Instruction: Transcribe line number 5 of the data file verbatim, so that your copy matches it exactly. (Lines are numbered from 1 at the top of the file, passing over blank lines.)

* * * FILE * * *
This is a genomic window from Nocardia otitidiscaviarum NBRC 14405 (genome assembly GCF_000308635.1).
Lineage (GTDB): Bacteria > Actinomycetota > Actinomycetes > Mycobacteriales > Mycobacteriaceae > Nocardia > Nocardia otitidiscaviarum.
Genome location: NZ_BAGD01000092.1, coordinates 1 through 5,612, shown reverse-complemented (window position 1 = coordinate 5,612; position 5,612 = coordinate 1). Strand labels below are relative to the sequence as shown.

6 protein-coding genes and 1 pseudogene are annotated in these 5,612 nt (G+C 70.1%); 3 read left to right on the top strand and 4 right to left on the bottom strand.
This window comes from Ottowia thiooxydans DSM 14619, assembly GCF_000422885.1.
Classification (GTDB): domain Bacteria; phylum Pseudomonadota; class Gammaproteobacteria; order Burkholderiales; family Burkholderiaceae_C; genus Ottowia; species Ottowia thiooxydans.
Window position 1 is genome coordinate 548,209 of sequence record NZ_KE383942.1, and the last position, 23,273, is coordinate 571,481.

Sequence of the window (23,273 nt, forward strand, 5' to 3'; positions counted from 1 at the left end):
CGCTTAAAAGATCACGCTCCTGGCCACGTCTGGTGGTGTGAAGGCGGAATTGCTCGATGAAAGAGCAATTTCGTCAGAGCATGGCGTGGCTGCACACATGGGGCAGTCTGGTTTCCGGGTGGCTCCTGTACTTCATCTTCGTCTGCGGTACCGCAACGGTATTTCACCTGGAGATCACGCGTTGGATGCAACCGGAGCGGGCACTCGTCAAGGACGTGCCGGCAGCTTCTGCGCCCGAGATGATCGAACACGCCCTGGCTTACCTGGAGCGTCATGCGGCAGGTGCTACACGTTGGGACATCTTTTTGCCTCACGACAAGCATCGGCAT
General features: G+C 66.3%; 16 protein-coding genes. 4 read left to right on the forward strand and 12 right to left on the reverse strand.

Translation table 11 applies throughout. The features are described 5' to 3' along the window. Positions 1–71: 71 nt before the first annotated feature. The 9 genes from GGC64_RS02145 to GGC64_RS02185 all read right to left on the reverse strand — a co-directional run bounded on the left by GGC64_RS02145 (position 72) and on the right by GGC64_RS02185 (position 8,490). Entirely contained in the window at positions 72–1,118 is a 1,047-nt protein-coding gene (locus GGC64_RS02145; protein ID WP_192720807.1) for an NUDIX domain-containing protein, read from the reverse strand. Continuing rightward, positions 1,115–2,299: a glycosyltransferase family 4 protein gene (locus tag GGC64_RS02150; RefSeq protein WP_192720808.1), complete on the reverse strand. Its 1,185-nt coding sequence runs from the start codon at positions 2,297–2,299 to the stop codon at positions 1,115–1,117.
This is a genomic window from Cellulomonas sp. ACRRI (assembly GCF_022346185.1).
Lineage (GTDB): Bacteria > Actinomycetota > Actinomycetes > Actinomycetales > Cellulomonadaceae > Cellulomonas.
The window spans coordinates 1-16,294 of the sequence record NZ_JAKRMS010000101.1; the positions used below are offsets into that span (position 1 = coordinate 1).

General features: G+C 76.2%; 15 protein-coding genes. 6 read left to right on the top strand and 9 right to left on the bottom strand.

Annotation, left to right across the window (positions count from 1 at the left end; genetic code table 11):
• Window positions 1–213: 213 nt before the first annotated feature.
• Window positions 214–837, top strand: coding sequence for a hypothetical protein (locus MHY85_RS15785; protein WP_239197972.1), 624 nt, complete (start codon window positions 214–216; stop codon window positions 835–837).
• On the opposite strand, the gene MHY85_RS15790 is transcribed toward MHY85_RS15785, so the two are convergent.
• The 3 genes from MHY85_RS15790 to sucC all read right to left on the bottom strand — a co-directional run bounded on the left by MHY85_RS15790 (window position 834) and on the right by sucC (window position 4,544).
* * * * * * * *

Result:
This window comes from Ottowia thiooxydans DSM 14619, assembly GCF_000422885.1.